Spectral Flow Cytometers
Overview and technology
Spectral Flow Cytometry is a new generation of flow cytometers, originally created by Sony Biotechnology, that collects the entire emission spectrum of fluorophores instead of just a band of the emission spectrum for each detector – as in done in conventional flow cytometry. Traditionally each fluorophore emission was detected by a separate detector thus “grabbing” this part of the spectrum using a bandpass optical filter.
With this methodology, if multiple fluorescence markers are to be detected simultaneously, careful planning of the fluorescent panel as well as complex compensation matrices are required.
Sony Biotechnology has dramatically innovated the detection method of FACS analyzers by collecting the entire spectrum of emitted light for each fluorophore, thus creating a spectral fingerprint for each marker that is unique. This method significantly simplifies the data collection and analysis process – thus allowing a much wider range of panels to be used, especially for high count multi-color experiments. The separation of the different colors is performed by a spectral unmixing algorithm, instead of compensation, which increases the sensitivity and quality of the data.
Spectral flow cytometry is heavily used in the field of immunology, where there is a need for 10-40 markers simultaneously to analyze the different cell populations.
Spectral cytometry also enables the detection of the entire autofluorescent spectrum. For cells with high autofluorescence, this is used to either subtract the autofluorescence from the marker emission or as a fluorescent parameter of its own – to distinguish specific cell types and/or to indentify cell apoptosis and necrosis processes without additional markers.
Spectral cytometry increases simplicity, combination, and quantity of fluorescent panels, sensitivity, and quality of data over conventional flow cytometry.
Flow cytometer Vs FACS
specialized flow cytometers called fluorescence activated cell sorters (FACS) leverage the capability to identify different cell subsets to sort out and recover them for experimentation. Often, the terms FACS and cytometers are confused and used interchangeably. However, if your lab is focused on analytics of cell populations rather than cell manipulation, you have no reason to make the considerable investment required to purchase a FACS machine.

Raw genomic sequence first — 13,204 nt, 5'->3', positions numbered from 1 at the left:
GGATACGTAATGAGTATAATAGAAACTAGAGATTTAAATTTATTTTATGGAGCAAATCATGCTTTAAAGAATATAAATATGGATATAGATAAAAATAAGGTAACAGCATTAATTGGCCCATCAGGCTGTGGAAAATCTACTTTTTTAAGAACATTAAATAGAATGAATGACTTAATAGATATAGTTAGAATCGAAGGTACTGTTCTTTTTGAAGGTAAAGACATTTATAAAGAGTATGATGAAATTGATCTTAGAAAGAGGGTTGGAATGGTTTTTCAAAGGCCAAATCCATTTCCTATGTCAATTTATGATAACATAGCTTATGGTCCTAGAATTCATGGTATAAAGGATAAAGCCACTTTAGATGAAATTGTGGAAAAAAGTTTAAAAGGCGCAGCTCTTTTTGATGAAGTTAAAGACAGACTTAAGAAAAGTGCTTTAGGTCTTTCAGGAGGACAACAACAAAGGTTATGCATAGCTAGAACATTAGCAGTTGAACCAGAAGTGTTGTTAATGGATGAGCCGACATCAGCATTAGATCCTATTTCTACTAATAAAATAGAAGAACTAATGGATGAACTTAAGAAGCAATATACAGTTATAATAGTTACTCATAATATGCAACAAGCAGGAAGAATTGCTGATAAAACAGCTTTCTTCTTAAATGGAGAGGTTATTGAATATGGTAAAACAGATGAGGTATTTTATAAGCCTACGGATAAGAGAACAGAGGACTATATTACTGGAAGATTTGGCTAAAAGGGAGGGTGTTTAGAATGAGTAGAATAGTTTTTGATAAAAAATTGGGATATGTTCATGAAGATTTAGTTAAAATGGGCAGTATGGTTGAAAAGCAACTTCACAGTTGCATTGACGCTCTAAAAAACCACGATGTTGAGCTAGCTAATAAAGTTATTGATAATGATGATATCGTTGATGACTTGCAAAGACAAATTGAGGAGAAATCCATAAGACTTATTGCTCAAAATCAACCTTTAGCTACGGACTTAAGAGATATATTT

Here at Merkel we stand prepared to advise you on the device best suited to your needs, and provide you with full post-purchase support of your selected product – all at an affordable price.
What can you measure with flow cytometry?
- RNA levels – including IncRNA, miRNA, and mRNA transcripts.
- Protein expression levels – not just in the cytoplasm, but in the nucleus as well.
- Post translational protein modification – including cleavage and phosphorylation.
- Cell cycle stage – Go/G1, S phase, G2, Polyploidty and proliferation.
- Most incredibly, in addition to the above parameters, the flow cytometer can identify specific cell subsets, be it developmental stage (Embryonic stem cells to cardiomyocytes) or immune activation status.
Flow cytometry was first used back in the 1950s, but a lot of cell medium has flowed in front of the viewing aperture since then! Advances in the field have resulted in a modern flow cytometer which is very different than the jury-rigged device used 70 years ago. Modern flow cytometers can measure the parameters of over 10,000 cells per second and certain models can measure up to 30 detectable parameters at the same time in the same cell.
This incredible speed and ability to zero in on multiple parameters of individual cells provide the cell biology researcher with a powerful statistical tool. With it, you can analyze the characteristics of millions of cells, categorized by size, developmental stage and so forth.